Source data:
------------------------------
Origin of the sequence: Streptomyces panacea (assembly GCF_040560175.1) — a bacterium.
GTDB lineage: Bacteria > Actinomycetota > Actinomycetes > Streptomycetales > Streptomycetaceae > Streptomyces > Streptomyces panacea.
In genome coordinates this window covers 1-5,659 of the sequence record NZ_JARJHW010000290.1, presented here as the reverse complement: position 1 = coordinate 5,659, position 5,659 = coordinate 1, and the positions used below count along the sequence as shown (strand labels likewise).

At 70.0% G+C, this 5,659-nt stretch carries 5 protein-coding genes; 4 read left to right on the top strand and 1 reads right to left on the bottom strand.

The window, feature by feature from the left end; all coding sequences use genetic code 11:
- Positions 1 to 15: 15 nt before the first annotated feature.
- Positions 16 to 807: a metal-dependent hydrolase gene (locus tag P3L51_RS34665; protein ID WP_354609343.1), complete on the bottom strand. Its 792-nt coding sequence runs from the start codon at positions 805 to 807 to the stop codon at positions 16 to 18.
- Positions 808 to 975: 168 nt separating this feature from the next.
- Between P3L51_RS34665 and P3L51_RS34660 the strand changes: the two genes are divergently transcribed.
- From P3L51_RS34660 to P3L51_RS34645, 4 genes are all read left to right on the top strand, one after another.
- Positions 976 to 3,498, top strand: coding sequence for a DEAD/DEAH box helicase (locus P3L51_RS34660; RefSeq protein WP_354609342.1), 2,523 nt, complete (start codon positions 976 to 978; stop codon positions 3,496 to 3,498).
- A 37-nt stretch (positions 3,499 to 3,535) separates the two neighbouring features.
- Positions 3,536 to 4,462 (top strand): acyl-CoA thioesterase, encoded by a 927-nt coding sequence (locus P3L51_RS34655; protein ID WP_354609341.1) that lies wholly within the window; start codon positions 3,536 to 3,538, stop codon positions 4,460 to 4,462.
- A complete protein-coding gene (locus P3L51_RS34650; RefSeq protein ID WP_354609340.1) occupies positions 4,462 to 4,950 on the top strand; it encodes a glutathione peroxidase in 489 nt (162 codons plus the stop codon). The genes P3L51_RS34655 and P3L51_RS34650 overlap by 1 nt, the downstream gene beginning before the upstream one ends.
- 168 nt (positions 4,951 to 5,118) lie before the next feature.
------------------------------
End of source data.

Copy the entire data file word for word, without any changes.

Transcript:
Origin of the sequence: Streptomyces panacea (assembly GCF_040560175.1) — a bacterium.
GTDB lineage: Bacteria > Actinomycetota > Actinomycetes > Streptomycetales > Streptomycetaceae > Streptomyces > Streptomyces panacea.
In genome coordinates this window covers 1-5,659 of the sequence record NZ_JARJHW010000290.1, presented here as the reverse complement: position 1 = coordinate 5,659, position 5,659 = coordinate 1, and the positions used below count along the sequence as shown (strand labels likewise).

At 70.0% G+C, this 5,659-nt stretch carries 5 protein-coding genes; 4 read left to right on the top strand and 1 reads right to left on the bottom strand.

The window, feature by feature from the left end; all coding sequences use genetic code 11:
- Positions 1 to 15: 15 nt before the first annotated feature.
- Positions 16 to 807: a metal-dependent hydrolase gene (locus tag P3L51_RS34665; protein ID WP_354609343.1), complete on the bottom strand. Its 792-nt coding sequence runs from the start codon at positions 805 to 807 to the stop codon at positions 16 to 18.
- Positions 808 to 975: 168 nt separating this feature from the next.
- Between P3L51_RS34665 and P3L51_RS34660 the strand changes: the two genes are divergently transcribed.
- From P3L51_RS34660 to P3L51_RS34645, 4 genes are all read left to right on the top strand, one after another.
- Positions 976 to 3,498, top strand: coding sequence for a DEAD/DEAH box helicase (locus P3L51_RS34660; RefSeq protein WP_354609342.1), 2,523 nt, complete (start codon positions 976 to 978; stop codon positions 3,496 to 3,498).
- A 37-nt stretch (positions 3,499 to 3,535) separates the two neighbouring features.
- Positions 3,536 to 4,462 (top strand): acyl-CoA thioesterase, encoded by a 927-nt coding sequence (locus P3L51_RS34655; protein ID WP_354609341.1) that lies wholly within the window; start codon positions 3,536 to 3,538, stop codon positions 4,460 to 4,462.
- A complete protein-coding gene (locus P3L51_RS34650; RefSeq protein ID WP_354609340.1) occupies positions 4,462 to 4,950 on the top strand; it encodes a glutathione peroxidase in 489 nt (162 codons plus the stop codon). The genes P3L51_RS34655 and P3L51_RS34650 overlap by 1 nt, the downstream gene beginning before the upstream one ends.
- 168 nt (positions 4,951 to 5,118) lie before the next feature.